Pandora Lifts 40-Hour Limit on Free Mobile Streaming For the Second Time

For the second time in its history, streaming music service Pandora has lifted its limit on how many hours of music a user may stream per month without a paid subscription.

Pandora’s 40-hour per month cap was reinstated in February of this year, after getting the axe in 2011. Now the limit is schedule be removed (or re-removed, if you will) on September 1.
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How to Learn an Instrument Digitally

Learn Instrument

Learn anywhere, anytime.

In today’s digital world and if you have the motivation, paying Grandma Sue to come to your house and give you piano lessons every Sunday is a thing of the past. Granted, there are advantages to one-on-one learning, but if you don’t have the money or if forced lessons make you lose your desire to learn an instrument, then there are many other methods for picking up an instrument or improving your skill digitally. The advantages of these tools allow you to learn at your own pace, focus on what you’re interested in, and have a great time doing it. Just don’t forget to teach yourself the basics and techniques that Grandma Sue would have forced you to learn before progressing to “Free Bird.”

YouTube

Honestly, I think you can learn just about anything from YouTube these days. Whether it be hotwiring a car or Organic Chemistry — YouTube has tutorials on it — and music is no exception. As a guitar player myself, I am constantly searching for cool new licks to learn via YouTube. This medium is best for learning things like:
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Google’s Play Music Store Takes a Bite Out of Apple and Amazon [Infographic]

Amazon and iTunes dominate the $14.8 billion-per-year digital music market, but Google is trying to make a big impact on the industry with its Play store, which is available on all computers and Android devices. While Google Play is certainly a contender, a new infographic shows a rapidly changing, highly competitive industry. Google will need some serious advantages to succeed, and the Play service is definitely making some smart moves.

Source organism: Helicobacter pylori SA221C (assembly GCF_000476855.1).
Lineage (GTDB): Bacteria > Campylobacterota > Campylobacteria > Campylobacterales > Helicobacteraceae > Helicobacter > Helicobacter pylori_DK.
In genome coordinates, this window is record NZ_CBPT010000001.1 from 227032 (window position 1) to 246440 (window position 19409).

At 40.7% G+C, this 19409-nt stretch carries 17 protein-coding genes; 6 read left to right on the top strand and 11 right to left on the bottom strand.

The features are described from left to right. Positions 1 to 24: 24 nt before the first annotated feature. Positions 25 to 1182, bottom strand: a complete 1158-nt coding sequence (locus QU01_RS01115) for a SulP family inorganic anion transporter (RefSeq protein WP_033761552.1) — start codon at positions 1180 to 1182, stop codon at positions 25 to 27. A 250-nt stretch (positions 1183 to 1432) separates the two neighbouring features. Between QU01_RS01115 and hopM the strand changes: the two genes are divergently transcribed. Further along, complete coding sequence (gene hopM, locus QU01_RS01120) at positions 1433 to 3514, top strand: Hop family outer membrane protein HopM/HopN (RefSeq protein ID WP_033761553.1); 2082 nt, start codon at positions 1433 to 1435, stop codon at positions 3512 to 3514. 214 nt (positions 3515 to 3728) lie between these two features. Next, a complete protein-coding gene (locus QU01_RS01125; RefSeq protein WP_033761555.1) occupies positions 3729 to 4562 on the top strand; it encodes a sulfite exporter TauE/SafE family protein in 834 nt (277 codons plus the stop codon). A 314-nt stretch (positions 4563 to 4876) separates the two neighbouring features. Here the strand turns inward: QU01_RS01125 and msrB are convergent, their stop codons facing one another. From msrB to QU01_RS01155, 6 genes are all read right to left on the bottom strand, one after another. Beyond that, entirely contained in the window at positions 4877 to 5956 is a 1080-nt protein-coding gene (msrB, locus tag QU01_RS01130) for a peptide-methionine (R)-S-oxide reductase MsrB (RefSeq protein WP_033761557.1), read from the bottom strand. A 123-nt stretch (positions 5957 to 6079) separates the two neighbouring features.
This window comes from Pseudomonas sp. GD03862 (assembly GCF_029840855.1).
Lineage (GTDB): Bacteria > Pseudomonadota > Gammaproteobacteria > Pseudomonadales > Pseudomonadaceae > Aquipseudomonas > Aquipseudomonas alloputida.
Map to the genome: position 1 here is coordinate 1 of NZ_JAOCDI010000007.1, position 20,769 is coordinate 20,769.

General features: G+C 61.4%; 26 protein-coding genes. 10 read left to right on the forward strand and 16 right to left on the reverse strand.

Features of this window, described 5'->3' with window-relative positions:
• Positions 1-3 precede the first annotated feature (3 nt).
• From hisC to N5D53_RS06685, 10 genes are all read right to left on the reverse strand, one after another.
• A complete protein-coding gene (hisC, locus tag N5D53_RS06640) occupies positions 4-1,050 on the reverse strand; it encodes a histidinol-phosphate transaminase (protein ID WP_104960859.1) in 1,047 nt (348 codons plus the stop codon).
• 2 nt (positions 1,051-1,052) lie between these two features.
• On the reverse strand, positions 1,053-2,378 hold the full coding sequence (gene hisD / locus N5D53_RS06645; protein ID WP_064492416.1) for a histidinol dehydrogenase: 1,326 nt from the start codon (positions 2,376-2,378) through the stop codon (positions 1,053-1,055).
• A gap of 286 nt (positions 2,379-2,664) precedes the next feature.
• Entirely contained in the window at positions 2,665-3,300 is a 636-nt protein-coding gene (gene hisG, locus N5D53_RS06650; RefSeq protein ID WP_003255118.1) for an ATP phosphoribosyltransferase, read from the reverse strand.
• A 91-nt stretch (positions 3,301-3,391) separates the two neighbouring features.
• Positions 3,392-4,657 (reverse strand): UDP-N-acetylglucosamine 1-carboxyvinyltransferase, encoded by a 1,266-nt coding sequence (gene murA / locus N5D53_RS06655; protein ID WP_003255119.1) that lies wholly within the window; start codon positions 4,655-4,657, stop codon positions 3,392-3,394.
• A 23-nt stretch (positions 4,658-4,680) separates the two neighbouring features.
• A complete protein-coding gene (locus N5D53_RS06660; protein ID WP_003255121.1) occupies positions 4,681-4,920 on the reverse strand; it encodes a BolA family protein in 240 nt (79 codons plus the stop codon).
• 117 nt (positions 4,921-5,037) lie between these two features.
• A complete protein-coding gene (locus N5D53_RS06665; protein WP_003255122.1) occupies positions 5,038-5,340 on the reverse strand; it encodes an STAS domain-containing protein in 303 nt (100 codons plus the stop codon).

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Google Play Takes Aim at Apple and Amazon

There’s a new, potentially major player in the consumer music business.

On October 29th, Google announced that Warner Music Group agreed to sell songs through Google’s own Play service, a mobile store available on Android devices. The announcement is by no means a surprise, but it’s an important step for the growing music service: Google now has agreements with all three major U.S. music labels.
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Billboard Adds Streaming Music Services and Digital Sales to Several Major Music Charts

Online music sales represent a significant portion of most musicians’ incomes, but until recently, digital downloads weren’t part of Billboard’s highly influential country, rock, rap, R&B and Latin charts. Recent updates to these charts add in Nielsen SoundScan digital download data, and many artists have seen a noticeable jump in chart rankings as a result of the changes. However, some music listeners and critics see immediate problems with the new additions.

Adding the digital data was a “perfectly logical” move according to Billboard, the top music sales tracker in the United States. However, crossover artists whose songs appeal to fans of more than one genre seemed to get an especially notable boost from the changes. Some analysts argue that this dilutes Billboard’s genre designations by raising the profile of these crossover artists.